Mornings with my girl
Now that we’re finally settling into our new lives — that are officially crazy-ville with scheduled activities — I’m catching my breath and taking a second to tell you about it.
D now goes to preschool
two mornings a week (Tuesdays and Thursdays), takes swimming lessons
on Tuesday evenings, and has gymnastics class on Wednesday mornings. Plus all three of us have playgroup at a local elementary school on Friday mornings. I KNOW, RIGHT?
Sidebar: I never anticipated being this busy with activities, but really, one of them is super-beneficial (preschool!) and another activity is an important life skill (swimming!) that D really needed to become better at. So the only real “extracurricular” is his gymnastics class, and even that is important (exercise!). I get annoyed when people comment that I’m “overscheduling” him, because I am 500% on board with kids having free time to play, not being too busy, etc. It’s two things plus school! Not nine days a week of hockey or something, sheesh.
Anyway. So my point is that D is gone for two full mornings a week, plus an hour on Wednesdays for gymnastics and 40 minutes on Tuesdays for swimming (although we have to hang around during the lessons).
And although we miss D, it’s been really, really nice to have some solo time with Miss C — something we never really got for the first 16-ish months of her life!
Yes, she wears dresses just about daily (if she’s not in a dress, she’s probably in jeggings and a cute top), and pigtails with bows and/or barrettes are also daily. I mean, are you really surprised? I’m the girl who was nutty about the thought of having a daughter someday, because bows, glitter, pink, ribbons? That’s MY JAM!
In this newfound alone time with C, I’m getting to focus more on her as an individual — not just one half of the Clarke Kids, who require constant supervision/snackage/entertainment until Mommy is exhausted.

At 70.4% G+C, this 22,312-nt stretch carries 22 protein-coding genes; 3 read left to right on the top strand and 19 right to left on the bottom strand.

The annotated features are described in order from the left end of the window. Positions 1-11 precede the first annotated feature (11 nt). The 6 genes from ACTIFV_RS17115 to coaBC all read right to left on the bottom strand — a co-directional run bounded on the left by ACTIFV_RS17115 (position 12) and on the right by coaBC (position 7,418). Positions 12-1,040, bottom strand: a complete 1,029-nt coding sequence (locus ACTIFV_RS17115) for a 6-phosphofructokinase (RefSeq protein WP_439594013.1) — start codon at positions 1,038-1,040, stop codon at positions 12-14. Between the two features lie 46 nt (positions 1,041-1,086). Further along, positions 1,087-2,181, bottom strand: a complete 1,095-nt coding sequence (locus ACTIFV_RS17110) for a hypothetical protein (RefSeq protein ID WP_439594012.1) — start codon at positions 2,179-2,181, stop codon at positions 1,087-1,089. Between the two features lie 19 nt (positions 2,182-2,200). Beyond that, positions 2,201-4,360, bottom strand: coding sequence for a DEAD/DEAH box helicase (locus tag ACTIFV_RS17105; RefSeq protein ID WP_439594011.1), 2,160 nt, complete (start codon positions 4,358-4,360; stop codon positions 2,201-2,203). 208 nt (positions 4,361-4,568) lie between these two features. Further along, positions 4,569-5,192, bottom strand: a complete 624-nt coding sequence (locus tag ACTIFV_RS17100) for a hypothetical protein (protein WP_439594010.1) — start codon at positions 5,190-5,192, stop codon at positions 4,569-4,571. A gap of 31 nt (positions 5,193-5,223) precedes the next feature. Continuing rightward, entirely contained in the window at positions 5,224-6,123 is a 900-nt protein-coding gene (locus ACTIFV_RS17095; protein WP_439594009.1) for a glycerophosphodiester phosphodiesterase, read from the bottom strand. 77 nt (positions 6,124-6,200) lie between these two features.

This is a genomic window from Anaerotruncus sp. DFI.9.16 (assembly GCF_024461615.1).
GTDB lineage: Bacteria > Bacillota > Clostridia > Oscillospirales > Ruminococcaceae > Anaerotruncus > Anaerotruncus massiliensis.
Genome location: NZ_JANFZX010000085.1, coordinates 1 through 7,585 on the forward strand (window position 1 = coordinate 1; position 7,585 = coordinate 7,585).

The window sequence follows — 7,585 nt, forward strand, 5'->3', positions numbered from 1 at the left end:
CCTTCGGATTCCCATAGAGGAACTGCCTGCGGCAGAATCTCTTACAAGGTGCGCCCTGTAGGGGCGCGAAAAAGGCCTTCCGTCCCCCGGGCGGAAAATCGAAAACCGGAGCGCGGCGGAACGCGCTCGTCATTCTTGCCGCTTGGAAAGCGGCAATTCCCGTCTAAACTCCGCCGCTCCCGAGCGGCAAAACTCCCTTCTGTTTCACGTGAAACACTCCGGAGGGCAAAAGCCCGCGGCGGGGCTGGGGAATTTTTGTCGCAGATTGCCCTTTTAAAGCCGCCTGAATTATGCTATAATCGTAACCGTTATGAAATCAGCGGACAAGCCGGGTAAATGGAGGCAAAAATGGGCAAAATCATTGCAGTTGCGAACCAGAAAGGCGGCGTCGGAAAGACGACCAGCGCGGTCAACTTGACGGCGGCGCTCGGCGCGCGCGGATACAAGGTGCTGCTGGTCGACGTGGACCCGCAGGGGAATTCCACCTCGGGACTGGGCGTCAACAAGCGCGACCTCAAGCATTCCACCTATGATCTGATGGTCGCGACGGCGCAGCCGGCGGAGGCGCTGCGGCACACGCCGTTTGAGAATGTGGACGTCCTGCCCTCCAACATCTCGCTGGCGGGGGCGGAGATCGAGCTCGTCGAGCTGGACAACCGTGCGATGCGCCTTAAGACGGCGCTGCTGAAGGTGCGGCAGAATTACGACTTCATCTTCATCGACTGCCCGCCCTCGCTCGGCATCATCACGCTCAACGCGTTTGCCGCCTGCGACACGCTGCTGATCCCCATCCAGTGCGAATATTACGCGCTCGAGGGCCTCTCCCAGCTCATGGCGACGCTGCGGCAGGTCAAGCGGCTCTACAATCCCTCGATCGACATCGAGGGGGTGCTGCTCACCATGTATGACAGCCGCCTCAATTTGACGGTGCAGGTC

She loves to wash her hands. Who knew what would be a big thrill, but it is. She has also started dragging the (huge! heavy!) kitchen chairs over to the sink to wash dishes with me. At first she dragged her child-sized chairs or the bathroom stool over, but they didn’t let her get high enough.
She loves to jump on our bed while I sing “Five Little Monkeys,” and she collapses onto the pillows with a big smile at the end. She is more cautious than D was at one, but still full of that awesome curious toddler energy.
Her current favourite activity is to assemble every Chapstick she can find, take off the caps, apply them to her lips, re-cap them, and carefully organize them in her “makeup case.” Then she takes each one out, pretending to count them, and begins all over again.
She amazes me every day with her intelligence. We always say we’re shocked at her speech, because of course D didn’t really talk until after his tube surgery
when he was two. C says lots of words, and really understands what we say to her (wow, what a concept!). She can follow directions wonderfully. She answers “yes” questions with an “Ah-uh” sound, and answers “no” questions with a firm “Nawww!” There’s never any question about what this little girl wants.
In a way, it’s strange spending these mornings alone together. I know for my friends with just one child, they’d never think it was strange to spend time alone together — and I used to feel that way about spending time with D. No big deal.
But when you have two little ones — especially so close together — you don’t often get to focus on them individually during the hectic everyday routines. Other than at bedtime — when I spend time alone with each one, tucking them in and talking with them — C and I had never gotten much time alone together.
In these mornings together, sometimes we go shopping or run errands, and sometimes we come home and play. When D is at his swimming lesson or in his gymnastics session, we find things to do while we hang out there and wait. We colour. We people-watch. We read books.
It feels too quiet without D, but I’m getting used to it. We’re able to do things that wouldn’t interest D. We’re able to spend 20 minutes doing nothing but put on lipgloss (!) together. I get to hear her adorable little voice without it being drowned out by D’s voice.
We just get to be together, me and C.
And it’s a pretty great way to spend a morning.